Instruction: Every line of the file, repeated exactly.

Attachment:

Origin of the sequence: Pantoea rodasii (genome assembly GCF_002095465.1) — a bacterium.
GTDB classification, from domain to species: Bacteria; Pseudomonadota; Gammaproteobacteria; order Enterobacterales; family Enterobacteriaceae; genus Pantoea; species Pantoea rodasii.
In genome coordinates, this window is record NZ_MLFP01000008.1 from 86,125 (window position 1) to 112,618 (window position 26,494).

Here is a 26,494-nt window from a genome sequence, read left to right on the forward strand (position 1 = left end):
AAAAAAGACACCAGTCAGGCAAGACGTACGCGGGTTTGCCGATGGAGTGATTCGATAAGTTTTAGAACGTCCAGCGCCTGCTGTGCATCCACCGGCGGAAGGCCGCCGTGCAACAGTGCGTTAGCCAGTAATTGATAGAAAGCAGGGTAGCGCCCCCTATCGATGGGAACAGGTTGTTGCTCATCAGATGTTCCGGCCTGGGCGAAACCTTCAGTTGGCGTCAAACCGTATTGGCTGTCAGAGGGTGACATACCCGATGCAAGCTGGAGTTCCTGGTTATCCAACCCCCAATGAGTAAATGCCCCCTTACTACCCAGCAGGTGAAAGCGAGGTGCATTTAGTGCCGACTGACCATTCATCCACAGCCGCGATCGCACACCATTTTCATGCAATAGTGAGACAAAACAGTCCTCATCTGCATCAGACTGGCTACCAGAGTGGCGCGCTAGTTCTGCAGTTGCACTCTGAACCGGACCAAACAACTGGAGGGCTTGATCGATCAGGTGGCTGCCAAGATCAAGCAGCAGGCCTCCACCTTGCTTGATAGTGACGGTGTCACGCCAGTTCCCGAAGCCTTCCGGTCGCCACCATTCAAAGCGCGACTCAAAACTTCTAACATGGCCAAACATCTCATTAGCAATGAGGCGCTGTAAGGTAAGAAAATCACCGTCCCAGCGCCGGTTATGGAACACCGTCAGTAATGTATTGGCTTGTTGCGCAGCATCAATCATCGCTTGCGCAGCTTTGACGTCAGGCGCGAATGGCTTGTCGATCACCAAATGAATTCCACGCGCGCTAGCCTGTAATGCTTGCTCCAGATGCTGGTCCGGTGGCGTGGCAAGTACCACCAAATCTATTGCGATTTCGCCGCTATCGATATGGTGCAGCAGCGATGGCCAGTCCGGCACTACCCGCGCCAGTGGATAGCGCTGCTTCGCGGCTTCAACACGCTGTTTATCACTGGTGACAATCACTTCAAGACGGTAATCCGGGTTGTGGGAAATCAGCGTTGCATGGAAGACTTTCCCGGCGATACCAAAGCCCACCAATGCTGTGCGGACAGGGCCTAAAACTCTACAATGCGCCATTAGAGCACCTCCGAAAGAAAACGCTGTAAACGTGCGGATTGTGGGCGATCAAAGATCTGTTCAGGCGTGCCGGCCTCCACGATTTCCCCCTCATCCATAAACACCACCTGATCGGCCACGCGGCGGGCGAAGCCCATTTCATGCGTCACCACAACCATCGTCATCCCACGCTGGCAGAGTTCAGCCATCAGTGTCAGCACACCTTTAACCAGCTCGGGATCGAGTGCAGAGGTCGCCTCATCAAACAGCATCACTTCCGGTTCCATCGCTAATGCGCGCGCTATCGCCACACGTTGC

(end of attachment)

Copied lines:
Origin of the sequence: Pantoea rodasii (genome assembly GCF_002095465.1) — a bacterium.
GTDB classification, from domain to species: Bacteria; Pseudomonadota; Gammaproteobacteria; order Enterobacterales; family Enterobacteriaceae; genus Pantoea; species Pantoea rodasii.
In genome coordinates, this window is record NZ_MLFP01000008.1 from 86,125 (window position 1) to 112,618 (window position 26,494).

Here is a 26,494-nt window from a genome sequence, read left to right on the forward strand (position 1 = left end):
AAAAAAGACACCAGTCAGGCAAGACGTACGCGGGTTTGCCGATGGAGTGATTCGATAAGTTTTAGAACGTCCAGCGCCTGCTGTGCATCCACCGGCGGAAGGCCGCCGTGCAACAGTGCGTTAGCCAGTAATTGATAGAAAGCAGGGTAGCGCCCCCTATCGATGGGAACAGGTTGTTGCTCATCAGATGTTCCGGCCTGGGCGAAACCTTCAGTTGGCGTCAAACCGTATTGGCTGTCAGAGGGTGACATACCCGATGCAAGCTGGAGTTCCTGGTTATCCAACCCCCAATGAGTAAATGCCCCCTTACTACCCAGCAGGTGAAAGCGAGGTGCATTTAGTGCCGACTGACCATTCATCCACAGCCGCGATCGCACACCATTTTCATGCAATAGTGAGACAAAACAGTCCTCATCTGCATCAGACTGGCTACCAGAGTGGCGCGCTAGTTCTGCAGTTGCACTCTGAACCGGACCAAACAACTGGAGGGCTTGATCGATCAGGTGGCTGCCAAGATCAAGCAGCAGGCCTCCACCTTGCTTGATAGTGACGGTGTCACGCCAGTTCCCGAAGCCTTCCGGTCGCCACCATTCAAAGCGCGACTCAAAACTTCTAACATGGCCAAACATCTCATTAGCAATGAGGCGCTGTAAGGTAAGAAAATCACCGTCCCAGCGCCGGTTATGGAACACCGTCAGTAATGTATTGGCTTGTTGCGCAGCATCAATCATCGCTTGCGCAGCTTTGACGTCAGGCGCGAATGGCTTGTCGATCACCAAATGAATTCCACGCGCGCTAGCCTGTAATGCTTGCTCCAGATGCTGGTCCGGTGGCGTGGCAAGTACCACCAAATCTATTGCGATTTCGCCGCTATCGATATGGTGCAGCAGCGATGGCCAGTCCGGCACTACCCGCGCCAGTGGATAGCGCTGCTTCGCGGCTTCAACACGCTGTTTATCACTGGTGACAATCACTTCAAGACGGTAATCCGGGTTGTGGGAAATCAGCGTTGCATGGAAGACTTTCCCGGCGATACCAAAGCCCACCAATGCTGTGCGGACAGGGCCTAAAACTCTACAATGCGCCATTAGAGCACCTCCGAAAGAAAACGCTGTAAACGTGCGGATTGTGGGCGATCAAAGATCTGTTCAGGCGTGCCGGCCTCCACGATTTCCCCCTCATCCATAAACACCACCTGATCGGCCACGCGGCGGGCGAAGCCCATTTCATGCGTCACCACAACCATCGTCATCCCACGCTGGCAGAGTTCAGCCATCAGTGTCAGCACACCTTTAACCAGCTCGGGATCGAGTGCAGAGGTCGCCTCATCAAACAGCATCACTTCCGGTTCCATCGCTAATGCGCGCGCTATCGCCACACGTTGC